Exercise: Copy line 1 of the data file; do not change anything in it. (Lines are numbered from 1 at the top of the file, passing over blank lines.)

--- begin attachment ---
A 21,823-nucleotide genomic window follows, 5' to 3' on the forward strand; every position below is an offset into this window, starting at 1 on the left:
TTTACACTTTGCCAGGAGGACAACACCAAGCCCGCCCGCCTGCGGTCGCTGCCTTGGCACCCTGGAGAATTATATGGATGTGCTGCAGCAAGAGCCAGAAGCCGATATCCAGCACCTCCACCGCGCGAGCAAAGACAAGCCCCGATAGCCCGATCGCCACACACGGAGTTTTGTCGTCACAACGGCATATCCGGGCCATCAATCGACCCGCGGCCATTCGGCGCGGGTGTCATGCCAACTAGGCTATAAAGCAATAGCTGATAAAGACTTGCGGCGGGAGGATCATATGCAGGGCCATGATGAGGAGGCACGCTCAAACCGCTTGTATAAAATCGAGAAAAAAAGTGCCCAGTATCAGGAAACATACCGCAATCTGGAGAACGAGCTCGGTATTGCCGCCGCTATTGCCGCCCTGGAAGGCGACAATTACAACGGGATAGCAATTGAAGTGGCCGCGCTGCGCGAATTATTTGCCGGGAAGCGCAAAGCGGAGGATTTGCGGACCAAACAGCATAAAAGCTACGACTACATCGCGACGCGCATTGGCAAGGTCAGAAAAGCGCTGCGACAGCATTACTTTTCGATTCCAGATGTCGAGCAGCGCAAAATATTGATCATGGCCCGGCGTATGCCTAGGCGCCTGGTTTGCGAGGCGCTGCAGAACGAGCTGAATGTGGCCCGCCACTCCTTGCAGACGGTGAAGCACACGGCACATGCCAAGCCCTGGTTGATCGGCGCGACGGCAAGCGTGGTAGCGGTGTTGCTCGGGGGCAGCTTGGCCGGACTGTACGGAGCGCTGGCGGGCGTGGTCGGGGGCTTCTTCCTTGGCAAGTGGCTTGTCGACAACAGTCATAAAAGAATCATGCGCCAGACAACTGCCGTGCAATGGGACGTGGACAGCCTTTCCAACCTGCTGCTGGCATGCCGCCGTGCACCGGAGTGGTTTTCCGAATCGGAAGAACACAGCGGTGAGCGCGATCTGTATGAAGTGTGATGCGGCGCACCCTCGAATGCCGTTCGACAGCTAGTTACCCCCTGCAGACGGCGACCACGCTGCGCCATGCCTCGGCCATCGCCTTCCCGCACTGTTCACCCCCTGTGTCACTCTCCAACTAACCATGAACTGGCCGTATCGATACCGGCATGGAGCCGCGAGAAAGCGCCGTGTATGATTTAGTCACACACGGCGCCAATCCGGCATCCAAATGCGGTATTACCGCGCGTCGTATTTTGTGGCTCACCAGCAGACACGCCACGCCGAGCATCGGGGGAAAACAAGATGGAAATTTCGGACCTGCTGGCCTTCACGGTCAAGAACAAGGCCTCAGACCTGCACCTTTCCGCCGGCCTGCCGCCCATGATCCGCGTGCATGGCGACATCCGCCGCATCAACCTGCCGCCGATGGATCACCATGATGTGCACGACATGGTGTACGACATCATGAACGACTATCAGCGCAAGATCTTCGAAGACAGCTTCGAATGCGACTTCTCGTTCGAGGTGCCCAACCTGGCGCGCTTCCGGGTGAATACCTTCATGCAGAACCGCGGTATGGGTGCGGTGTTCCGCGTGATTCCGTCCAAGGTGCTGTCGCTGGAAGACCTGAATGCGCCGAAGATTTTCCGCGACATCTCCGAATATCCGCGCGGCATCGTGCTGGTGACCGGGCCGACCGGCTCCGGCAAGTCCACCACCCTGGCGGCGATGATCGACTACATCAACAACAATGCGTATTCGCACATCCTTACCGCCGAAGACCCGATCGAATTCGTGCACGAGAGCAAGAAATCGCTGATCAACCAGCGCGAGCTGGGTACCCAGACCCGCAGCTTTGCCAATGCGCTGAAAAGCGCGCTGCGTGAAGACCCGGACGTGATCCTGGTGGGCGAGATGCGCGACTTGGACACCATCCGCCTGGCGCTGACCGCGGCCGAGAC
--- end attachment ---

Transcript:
A 21,823-nucleotide genomic window follows, 5' to 3' on the forward strand; every position below is an offset into this window, starting at 1 on the left: